Archive for the ‘FAA’ Category

Initial findings put Boeing’s software at center of Ethiopian 737 crash

March 29th, 2019
The Boeing 737 MAX's MCAS software was officially linked by FAA investigators to the crash of an Ethiopian Airlines flight earlier this month. The software was intended to compansate for the aerodynamic differences caused by the aircraft's larger engines.

Enlarge / The Boeing 737 MAX's MCAS software was officially linked by FAA investigators to the crash of an Ethiopian Airlines flight earlier this month. The software was intended to compansate for the aerodynamic differences caused by the aircraft's larger engines.

At a high-level briefing at the Federal Aviation Administration on March 28, officials revealed "black box" data from Ethiopian Airlines Flight 302 indicated that the Boeing 737 MAX's flight software had activated an anti-stall feature that pushed the nose of the plane down just moments after take-off. The preliminary finding officially links Boeing's Maneuvering Characteristics Augmentation System (MCAS) to a second crash within a five month period. The finding was based on data provided to FAA officials by Ethiopian investigators.

MCAS was partly blamed for the crash of a Lion Air 737 MAX off Indonesia last October. The software, intended to adjust the aircraft's handling because of aerodynamic changes caused by the 737 MAX's larger turbofan engines and their proximity to the wing, was designed to take input from one of two angle of attack (AOA) sensors on the aircraft's nose to determine if the aircraft was in danger of stalling. Faulty sensor data caused the MCAS systems on both the Lion Air and Ethiopian Airlines flights to react as if the aircraft was entering a stall and to push the nose of the aircraft down to gain airspeed.

On March 27, acting FAA Administrator Daniel Ewell told the Senate Commerce, Science, and Transportation Committee's aviation subcommittee that there had been no flight tests of the 737 MAX prior to its certification to determine how pilots would react in the event of an MCAS malfunction. He said that a panel of pilots had reviewed the software in a simulator and determined no additional training was required for 737-rated pilots to fly the 737 MAX.

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Posted in Biz & IT, Boeing, Boeing 737 MAX, Ethiopian Airlines Flight 302, FAA, Federal Aviation Administration, fly-by-wire, Lion Air Flight 610, MCAS, Policy | Comments (0)

737 MAX crashes “linked” by satellite track data, FAA says

March 14th, 2019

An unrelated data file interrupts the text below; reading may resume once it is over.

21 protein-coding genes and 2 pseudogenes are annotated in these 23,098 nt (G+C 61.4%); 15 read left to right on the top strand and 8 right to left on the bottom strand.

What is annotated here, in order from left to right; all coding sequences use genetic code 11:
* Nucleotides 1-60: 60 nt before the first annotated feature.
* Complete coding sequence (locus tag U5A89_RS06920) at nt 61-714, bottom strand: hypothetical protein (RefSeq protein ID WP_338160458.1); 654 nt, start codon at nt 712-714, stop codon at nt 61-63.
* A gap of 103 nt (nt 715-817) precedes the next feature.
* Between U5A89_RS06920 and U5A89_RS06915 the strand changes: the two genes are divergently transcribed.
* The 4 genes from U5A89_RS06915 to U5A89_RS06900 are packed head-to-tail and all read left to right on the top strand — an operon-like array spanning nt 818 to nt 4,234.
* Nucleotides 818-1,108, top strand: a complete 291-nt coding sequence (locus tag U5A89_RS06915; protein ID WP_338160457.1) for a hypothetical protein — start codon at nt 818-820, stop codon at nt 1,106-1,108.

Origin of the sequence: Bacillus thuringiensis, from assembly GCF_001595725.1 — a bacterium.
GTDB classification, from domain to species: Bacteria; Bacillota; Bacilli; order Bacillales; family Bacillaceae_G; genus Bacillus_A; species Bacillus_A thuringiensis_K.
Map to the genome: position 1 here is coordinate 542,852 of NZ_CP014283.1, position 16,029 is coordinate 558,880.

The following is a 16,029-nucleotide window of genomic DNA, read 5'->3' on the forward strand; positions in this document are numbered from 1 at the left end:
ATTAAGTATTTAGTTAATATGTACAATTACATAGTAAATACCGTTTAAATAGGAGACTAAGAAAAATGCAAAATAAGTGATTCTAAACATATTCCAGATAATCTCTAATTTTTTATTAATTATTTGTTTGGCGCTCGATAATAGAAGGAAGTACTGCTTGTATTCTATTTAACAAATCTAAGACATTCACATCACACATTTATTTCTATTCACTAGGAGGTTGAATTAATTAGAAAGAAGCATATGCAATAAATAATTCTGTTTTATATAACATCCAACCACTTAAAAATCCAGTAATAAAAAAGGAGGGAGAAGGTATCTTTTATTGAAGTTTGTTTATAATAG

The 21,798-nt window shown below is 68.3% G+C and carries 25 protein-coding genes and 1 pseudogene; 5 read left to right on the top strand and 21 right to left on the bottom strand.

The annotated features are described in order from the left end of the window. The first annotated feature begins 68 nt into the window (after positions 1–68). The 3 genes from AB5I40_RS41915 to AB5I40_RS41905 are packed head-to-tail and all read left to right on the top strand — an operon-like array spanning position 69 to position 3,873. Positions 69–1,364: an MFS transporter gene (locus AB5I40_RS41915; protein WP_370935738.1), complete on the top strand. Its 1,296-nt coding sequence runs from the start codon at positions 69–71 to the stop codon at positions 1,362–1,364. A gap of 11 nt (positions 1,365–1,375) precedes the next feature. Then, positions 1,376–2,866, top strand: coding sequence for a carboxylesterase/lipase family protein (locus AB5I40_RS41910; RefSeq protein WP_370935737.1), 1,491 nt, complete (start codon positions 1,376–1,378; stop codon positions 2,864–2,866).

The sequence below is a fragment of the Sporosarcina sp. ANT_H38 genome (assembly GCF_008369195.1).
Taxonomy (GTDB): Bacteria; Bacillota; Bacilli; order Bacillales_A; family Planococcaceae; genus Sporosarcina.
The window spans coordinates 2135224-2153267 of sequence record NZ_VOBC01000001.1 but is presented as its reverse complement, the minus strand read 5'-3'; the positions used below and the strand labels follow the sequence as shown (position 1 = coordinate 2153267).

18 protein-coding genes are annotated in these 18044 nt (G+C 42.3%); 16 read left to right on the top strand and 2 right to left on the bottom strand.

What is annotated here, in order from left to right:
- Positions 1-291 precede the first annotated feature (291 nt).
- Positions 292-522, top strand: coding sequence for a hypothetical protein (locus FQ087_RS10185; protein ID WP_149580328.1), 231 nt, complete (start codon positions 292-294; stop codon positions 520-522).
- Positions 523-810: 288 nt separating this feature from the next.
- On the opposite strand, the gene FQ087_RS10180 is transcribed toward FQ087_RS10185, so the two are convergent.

Relatives of the victims of the Sunday plane crash take a picture next to a pile of airplane fuselage at the crash site of the Ethiopian Airlines operated Boeing 737 MAX aircraft, at Hama Quntushele village in the Oromia region, on March 13, 2019. - A Nairobi-bound Ethiopian Airlines Boeing crashed minutes after takeoff from Addis Ababa on March 10, 2019, killing all eight crew and 149 passengers on board, including tourists, business travelers, and "at least a dozen" UN staff. Families of the victims were taken to the remote site on March 13, 2019, where the plane smashed into a field with 157 passengers and crew from 35 countries, leaving a deep black crater and tiny scraps of debris.

Enlarge / Relatives of the victims of the Sunday plane crash take a picture next to a pile of airplane fuselage at the crash site of the Ethiopian Airlines operated Boeing 737 MAX aircraft, at Hama Quntushele village in the Oromia region, on March 13, 2019. - A Nairobi-bound Ethiopian Airlines Boeing crashed minutes after takeoff from Addis Ababa on March 10, 2019, killing all eight crew and 149 passengers on board, including tourists, business travelers, and "at least a dozen" UN staff. Families of the victims were taken to the remote site on March 13, 2019, where the plane smashed into a field with 157 passengers and crew from 35 countries, leaving a deep black crater and tiny scraps of debris. (credit: TONY KARUMBA / AFP / Getty Images)

The Federal Aviation Administration issued an emergency order grounding all Boeing 737 MAX aircraft on March 13, citing new data that showed a possible link between the March 10 crash of an Ethiopian Airlines flight and the crash of a Lion Air flight off the coast of Indonesia last October. In an interview with NPR's David Greene this morning, acting FAA Director Dan Ewell said that "newly refined satellite data" from a flight telemetry system had led the agency to make the move.

Both Ethiopian Airlines Flight 302 (ET302) and Lion Air Flight 610 (JT610) were recently acquired 737 MAX 8 aircraft, and both were lost with all aboard just minutes after take-off. According to the emergency order issued by the FAA, "new information from the wreckage concerning the aircraft's configuration just after takeoff that, taken together with newly refined data from satellite-based tracking of the aircraft's flight path, indicates some similarities between the ET302 JT610 accidents that warrant further investigation of the possibility of a shared cause for the two incidents that needs to be better understood and addressed."

The source of the data in question is a combination of telemetry feeds from the flights' Automatic Dependent Surveillance(ADS) system. Introduced in the US in 2001 and more widely worldwide in the wake of the crash of Malaysian Airlines flight 370 in 2014, Europe has required most aircraft to carry the UHF-band ADS-Broadcast (ADS-B) system since 2017, and the FAA has mandated ADS-B for most aircraft by 2020.

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Posted in ADS-B, aviation mishaps, Biz & IT, Boeing 737 MAX, Ethiopian Airlines Flight 302, FAA, Lion Air Flight 610 | Comments (0)